The Final Rule did not explain how HHS will ensure that payors comply with these new transparency requirements. HHS appears to be relying in part on the MLR incentive to encourage compliance. Further, HHS intends to leave the primary enforcement activities up to the states. This structure leaves a great deal of uncertainty as to what each state will do, if anything, to enforce these new transparency requirements. Moreover, true enforcement might be difficult, as the Final Rule has safe harbors to protect payors who attempt to comply with the transparency requirements in good faith, but fail to report accurate information.
This Final Rule is already facing substantial pushback from payors, who are making similar arguments to those that hospitals have made in challenging the Hospital Price Transparency Rule. Specifically, payors are alleging that these transparency requirements will increase, rather than decrease, health care costs. Some payors believe that the Final Rule will reduce incentives for health care providers to accept lower rates during contract negotiations - creating a floor, rather than a ceiling, for rates.
Additionally, many payors already provide cost-share estimators for their enrollees. However, payors report that they struggle to get enrollees to utilize such mechanisms because (i) enrollees become less motivated to make cost-conscious decisions as soon as their deductibles are met; and (ii) many enrollees choose providers simply based on their physicians' recommendations, regardless of the price.
It is likely that payors will file lawsuits challenging the Final Rule, similar to challenges the hospital industry has brought against the Hospital Price Transparency Rule. To date, however, the Hospital Price Transparency Rule has survived these challenges and is set to go into effect in a few weeks. It is also not clear at this time whether the upcoming change in Presidential administration will have an impact on any of the federal government's price transparency initiatives.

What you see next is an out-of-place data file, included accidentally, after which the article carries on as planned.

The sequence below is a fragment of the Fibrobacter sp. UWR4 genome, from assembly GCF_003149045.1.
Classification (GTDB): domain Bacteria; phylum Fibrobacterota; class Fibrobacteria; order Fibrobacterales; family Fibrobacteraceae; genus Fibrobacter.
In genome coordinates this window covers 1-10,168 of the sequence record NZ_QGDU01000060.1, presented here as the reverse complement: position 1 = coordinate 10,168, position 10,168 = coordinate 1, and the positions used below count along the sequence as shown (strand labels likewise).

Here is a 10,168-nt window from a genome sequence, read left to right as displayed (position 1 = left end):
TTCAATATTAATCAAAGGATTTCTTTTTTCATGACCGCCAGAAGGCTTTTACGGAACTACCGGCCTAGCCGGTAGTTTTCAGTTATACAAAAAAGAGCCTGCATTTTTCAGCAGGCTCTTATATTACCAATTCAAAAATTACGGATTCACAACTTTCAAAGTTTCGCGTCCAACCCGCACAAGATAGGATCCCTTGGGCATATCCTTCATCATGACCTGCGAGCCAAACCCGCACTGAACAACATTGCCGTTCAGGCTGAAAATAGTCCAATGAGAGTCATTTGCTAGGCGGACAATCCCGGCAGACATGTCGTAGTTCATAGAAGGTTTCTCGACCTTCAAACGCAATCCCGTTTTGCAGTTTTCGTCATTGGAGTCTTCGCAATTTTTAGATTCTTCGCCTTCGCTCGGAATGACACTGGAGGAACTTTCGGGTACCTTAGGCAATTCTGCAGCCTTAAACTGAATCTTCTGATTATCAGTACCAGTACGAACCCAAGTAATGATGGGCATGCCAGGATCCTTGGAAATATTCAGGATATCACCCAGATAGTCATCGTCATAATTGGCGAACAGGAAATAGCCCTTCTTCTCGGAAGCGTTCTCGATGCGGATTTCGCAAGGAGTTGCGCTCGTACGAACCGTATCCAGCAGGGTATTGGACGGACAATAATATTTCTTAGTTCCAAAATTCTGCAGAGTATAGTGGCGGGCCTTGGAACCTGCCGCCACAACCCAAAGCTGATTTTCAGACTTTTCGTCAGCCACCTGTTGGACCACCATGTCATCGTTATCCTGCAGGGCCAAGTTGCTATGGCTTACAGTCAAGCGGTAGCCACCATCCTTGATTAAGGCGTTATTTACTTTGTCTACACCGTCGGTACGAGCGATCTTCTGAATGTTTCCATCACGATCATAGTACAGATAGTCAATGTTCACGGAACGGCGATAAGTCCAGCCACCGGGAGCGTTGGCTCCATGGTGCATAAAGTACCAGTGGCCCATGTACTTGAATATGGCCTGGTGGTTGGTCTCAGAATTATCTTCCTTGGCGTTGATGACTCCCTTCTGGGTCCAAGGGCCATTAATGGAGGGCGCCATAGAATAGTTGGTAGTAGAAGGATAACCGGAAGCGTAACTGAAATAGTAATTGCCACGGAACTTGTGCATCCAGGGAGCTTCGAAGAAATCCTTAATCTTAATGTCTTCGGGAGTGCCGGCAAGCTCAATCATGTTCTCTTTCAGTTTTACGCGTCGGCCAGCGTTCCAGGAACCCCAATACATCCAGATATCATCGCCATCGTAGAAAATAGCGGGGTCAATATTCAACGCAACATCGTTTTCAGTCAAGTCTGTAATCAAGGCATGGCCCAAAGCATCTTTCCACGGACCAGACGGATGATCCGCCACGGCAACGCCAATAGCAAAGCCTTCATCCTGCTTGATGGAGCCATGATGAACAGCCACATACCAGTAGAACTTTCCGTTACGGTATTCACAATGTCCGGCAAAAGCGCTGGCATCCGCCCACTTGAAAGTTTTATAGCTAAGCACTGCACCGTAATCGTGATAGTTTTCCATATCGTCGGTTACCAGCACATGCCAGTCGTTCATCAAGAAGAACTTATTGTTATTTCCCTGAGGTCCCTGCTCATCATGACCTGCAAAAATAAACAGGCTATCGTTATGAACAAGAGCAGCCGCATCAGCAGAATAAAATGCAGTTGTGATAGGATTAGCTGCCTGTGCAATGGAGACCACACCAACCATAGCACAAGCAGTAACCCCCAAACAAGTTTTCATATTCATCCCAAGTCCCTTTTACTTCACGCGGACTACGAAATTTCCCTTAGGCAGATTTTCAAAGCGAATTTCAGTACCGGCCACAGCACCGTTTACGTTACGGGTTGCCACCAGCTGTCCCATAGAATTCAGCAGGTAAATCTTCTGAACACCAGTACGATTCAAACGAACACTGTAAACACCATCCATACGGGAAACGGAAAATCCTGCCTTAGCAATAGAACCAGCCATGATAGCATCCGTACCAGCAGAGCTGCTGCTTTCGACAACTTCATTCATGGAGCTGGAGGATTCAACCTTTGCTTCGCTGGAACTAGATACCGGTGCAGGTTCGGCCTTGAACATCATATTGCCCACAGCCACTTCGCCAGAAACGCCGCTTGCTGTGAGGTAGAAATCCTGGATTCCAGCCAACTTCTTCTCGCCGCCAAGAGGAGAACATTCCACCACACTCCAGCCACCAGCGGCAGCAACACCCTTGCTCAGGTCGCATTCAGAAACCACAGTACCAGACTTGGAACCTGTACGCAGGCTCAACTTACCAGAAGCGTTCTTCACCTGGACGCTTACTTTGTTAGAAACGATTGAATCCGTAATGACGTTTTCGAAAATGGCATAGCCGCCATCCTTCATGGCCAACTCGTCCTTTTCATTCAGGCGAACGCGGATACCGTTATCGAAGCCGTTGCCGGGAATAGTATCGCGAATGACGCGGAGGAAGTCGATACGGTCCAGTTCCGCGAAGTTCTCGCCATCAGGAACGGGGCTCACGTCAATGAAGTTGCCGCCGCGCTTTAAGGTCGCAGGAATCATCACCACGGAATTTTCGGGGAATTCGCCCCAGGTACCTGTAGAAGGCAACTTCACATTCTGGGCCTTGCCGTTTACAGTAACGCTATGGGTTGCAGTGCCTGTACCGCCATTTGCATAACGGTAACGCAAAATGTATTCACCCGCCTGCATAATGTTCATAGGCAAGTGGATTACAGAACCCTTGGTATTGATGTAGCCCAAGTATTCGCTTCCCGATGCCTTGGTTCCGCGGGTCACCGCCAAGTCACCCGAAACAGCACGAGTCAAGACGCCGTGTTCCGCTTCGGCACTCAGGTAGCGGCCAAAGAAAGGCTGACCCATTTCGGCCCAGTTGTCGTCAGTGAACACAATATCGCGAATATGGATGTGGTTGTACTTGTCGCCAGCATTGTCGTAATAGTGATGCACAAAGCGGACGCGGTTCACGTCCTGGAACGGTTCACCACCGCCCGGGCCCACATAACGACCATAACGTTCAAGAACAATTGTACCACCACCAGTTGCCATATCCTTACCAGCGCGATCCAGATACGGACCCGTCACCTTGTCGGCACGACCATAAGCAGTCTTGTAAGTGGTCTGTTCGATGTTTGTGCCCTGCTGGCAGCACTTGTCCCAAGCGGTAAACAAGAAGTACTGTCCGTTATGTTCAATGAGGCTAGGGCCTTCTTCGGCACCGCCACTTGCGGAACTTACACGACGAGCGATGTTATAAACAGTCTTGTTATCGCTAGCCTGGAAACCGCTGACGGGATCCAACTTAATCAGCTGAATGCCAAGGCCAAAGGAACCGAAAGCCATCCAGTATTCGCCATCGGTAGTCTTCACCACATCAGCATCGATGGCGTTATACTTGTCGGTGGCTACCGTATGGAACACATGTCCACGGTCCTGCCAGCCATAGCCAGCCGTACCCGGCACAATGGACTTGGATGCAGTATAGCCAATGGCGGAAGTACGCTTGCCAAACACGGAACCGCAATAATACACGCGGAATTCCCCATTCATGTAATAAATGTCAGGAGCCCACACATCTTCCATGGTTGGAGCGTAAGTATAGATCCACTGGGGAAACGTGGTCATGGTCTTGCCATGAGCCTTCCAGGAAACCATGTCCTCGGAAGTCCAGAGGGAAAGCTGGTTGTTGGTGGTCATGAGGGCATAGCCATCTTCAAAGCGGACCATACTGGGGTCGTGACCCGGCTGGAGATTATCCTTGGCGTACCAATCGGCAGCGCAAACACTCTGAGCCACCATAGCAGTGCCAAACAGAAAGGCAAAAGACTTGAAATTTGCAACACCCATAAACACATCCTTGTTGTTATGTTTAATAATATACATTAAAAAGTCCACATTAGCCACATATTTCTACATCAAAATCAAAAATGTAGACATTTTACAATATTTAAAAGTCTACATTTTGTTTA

Notwithstanding their anticipated resistance, we recommend that payors begin planning how to implement the requirements of the Final Rule within the required timelines. For hospitals that are preparing to comply with the Hospital Price Transparency Rule, this Final Rule targets much of the same information about reimbursement rates that hospitals are already compiling. For non-hospital health care providers, though, this Final Rule means that their rate information will also soon be subject to disclosure. We encourage providers who are concerned about the Final Rule to communicate with their major payors about how those payors intend to implement the new requirements.
1. MLR is the proportion of a payor's premium revenue actually spent on clinical services and quality improvement activities, rather than on administrative costs.